Developing Native Python Microservices to deploy on Mesos

Learn how to containerize microservices written in bulky, library-heavy languages

Jan 04, 2018

Matt Jarvis


Many businesses are currently engaged in the shift from monolithic applications (where the whole application is housed in a single codebase, and scales all at once) to microservices-based applications (where each component of an application is housed in its own codebase and can scale independently). Containers enable this shift by providing a way to develop, run, and scale independent microservices, but as the contents of a container get bigger, these processes become less efficient.


However, many traditional monolithic applications were written in languages like Python that require access to big code libraries, and no one wants to rewrite their application in a whole new language and restructure their codebase at the same time. Fortunately, the Python community has produced tools to convert Python code and all its dependencies into a relatively small binary, which can be run by the Mesos containerizer (and therefore, also by Mesosphere DC/OS's universal container runtime).


DC/OS makes it easier to restructure monolithic applications into containerized microservices, while avoiding the pain of rewriting applications in a different language along the way.


Building a Standalone Microservice in Python


Deploying microservices in Docker containers is a great way of ensuring immutability in the operating environment that your microservice needs, giving you exactly the dependencies and runtime versions that your application expects. However, as microservices get smaller, the overhead of running additional filesystems, libraries, binaries and runtimes just to run a few lines of code can seem like overkill. In many cases, Docker containers can end up very large, which somewhat defeats the point of containerisation in the first place.


Mesos supports its own native containerizer, which in conjunction with Marathon, is capable of containerising individual binaries, sandboxed on the host filesystem, and for very small microservices this can be an ideal way to run things. Obviously there are limitations with this approach, particularly in terms of library dependencies, and typically statically compiled languages like Go are a good fit for this approach.


Go is great, but many of us are more used to working in older languages like Python, so how might we fit Python applications into this paradigm ?


Typically people think of Python as an interpreted language, which requires libraries and an interpreter in the filesystem to run. Luckily the Python ecosystem contains a number of great tools which when used together allow us to take our Python code, and statically compile it into a binary which contains the Python interpreter itself, and all of our library dependencies. By using this toolchain we can end up with a binary which doesn't require Python or any libraries to be installed, and we can simply deploy our binary standalone to a native Mesos container using Marathon.


The first thing we need to do when developing in this way is to use virtualenv. Virtualenv provides a mechanism for creating fully isolated Python environments, separated from your system Python environment.


The easiest way to install virtualenv is to use pip



pip install virtualenv



Then we can create our isolated environment to develop our microservice:



Mattbook-Pro:microdev matt$ virtualenv venv


New python executable in /Users/matt/microdev/venv/bin/python


Installing setuptools, pip, wheel...done.



The venv argument in the snippet above is arbitary, simply a name for the folder which will contain our virtualenv. In the venv directory we now have a folder layout containing the Python runtime, along with a set of folders for installing into.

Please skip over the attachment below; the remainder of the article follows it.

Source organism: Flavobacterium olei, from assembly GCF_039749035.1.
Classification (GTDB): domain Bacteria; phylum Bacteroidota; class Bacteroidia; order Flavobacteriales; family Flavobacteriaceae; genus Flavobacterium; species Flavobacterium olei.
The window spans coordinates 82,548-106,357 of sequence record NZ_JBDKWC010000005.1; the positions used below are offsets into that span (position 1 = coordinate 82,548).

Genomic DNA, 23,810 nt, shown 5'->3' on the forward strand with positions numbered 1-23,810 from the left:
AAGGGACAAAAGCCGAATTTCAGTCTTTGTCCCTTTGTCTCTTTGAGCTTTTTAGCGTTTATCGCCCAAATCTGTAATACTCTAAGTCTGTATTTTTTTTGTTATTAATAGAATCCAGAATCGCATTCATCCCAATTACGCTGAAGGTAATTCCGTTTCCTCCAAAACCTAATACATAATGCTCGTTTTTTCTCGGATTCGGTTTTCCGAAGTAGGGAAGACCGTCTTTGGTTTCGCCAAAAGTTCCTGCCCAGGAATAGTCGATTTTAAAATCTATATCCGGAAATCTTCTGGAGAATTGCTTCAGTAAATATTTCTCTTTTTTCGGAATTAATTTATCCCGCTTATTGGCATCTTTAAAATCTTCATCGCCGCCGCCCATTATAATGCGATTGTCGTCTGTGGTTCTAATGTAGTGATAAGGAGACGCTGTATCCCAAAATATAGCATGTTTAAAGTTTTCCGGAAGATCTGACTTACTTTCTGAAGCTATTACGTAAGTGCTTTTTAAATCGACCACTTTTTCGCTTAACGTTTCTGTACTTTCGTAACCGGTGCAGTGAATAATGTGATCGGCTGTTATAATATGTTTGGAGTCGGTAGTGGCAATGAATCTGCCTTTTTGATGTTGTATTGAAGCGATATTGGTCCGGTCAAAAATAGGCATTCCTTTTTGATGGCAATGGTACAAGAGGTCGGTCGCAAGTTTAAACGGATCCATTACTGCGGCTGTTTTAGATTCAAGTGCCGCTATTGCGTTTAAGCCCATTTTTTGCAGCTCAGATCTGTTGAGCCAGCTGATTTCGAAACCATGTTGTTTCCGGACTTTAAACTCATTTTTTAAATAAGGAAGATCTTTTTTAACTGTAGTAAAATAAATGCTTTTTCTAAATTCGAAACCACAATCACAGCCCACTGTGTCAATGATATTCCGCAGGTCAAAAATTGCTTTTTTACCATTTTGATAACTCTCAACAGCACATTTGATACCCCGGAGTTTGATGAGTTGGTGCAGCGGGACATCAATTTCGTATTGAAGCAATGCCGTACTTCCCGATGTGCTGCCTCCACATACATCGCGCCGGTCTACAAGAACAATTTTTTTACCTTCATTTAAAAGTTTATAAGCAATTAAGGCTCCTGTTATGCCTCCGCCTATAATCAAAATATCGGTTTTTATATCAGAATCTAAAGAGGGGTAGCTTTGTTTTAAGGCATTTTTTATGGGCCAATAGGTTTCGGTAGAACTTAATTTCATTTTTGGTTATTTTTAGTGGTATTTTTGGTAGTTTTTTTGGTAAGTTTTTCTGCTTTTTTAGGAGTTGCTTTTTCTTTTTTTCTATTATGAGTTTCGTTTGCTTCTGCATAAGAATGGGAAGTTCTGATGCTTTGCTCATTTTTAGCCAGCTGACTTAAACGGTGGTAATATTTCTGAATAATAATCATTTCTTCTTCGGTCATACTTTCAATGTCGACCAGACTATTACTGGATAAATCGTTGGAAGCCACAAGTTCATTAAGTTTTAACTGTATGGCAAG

Before we can use the virtualenv, we need to activate it, which will set all of our paths to point to the installed virtualenv, and not to the system directories.



Mattbook-Pro:microdev matt$ source venv/bin/activate


(venv) Mattbook-Pro:microdev matt$



Once we've activated our environment, you can see our prompt changes to indicate we are activated. To deactivate it and return all of our paths back to the system defaults :



(venv) Mattbook-Pro:microdev matt$ deactivate


Mattbook-Pro:microdev matt$



Whilst creating, activating and deactivating are super simple, and the most common things you might do with virtualenv, it's also a lot more powerful than that. There are a ton of different options so it's well worth reading the docs.


Now we are in our isolated environment we can install Python packages using pip, and they will be installed directly into our virtualenv and not into the system locations. In my case I have a simple Python app which downloads some JSON, and writes it into Kafka:



#!/usr/bin/env python




Load data for demo




import urllib2


import json


import ssl


from kafka import KafkaProducer


def main():




Load JSON from file into Kafka




kafka_topic = 'ingest'


producer = KafkaProducer(value_serializer=lambda m: json.dumps(m).encode('utf-8'),




ctx = ssl.create_default_context()


ctx.check_hostname = False


ctx.verify_mode = ssl.CERT_NONE


data_url = 'https://raw.githubusercontent.com/mattj-io/spark_nlp/master/stack.json'


data_file = urllib2.urlopen(data_url, context=ctx)


for line in data_file:


producer.send(kafka_topic, json.loads(line))


if __name__ == "__main__":





Other than standard Python builtins, this script requires the python-kafka package, so we'll install that using pip.



(venv) Mattbook-Pro:microdev matt$ pip install kafka


Collecting kafka


Using cached kafka-1.3.5-py2.py3-none-any.whl


Installing collected packages: kafka


Successfully installed kafka-1.3.5


(venv) Mattbook-Pro:microdev matt$ pip list


DEPRECATION: The default format will switch to columns in the future. You can use --format=(legacy|columns) (or define a format=(legacy|columns) in your pip.conf under the [list] section) to disable this warning.


kafka (1.3.5)


pip (9.0.1)


setuptools (36.5.0)


wheel (0.30.0)


(venv) Mattbook-Pro:microdev matt$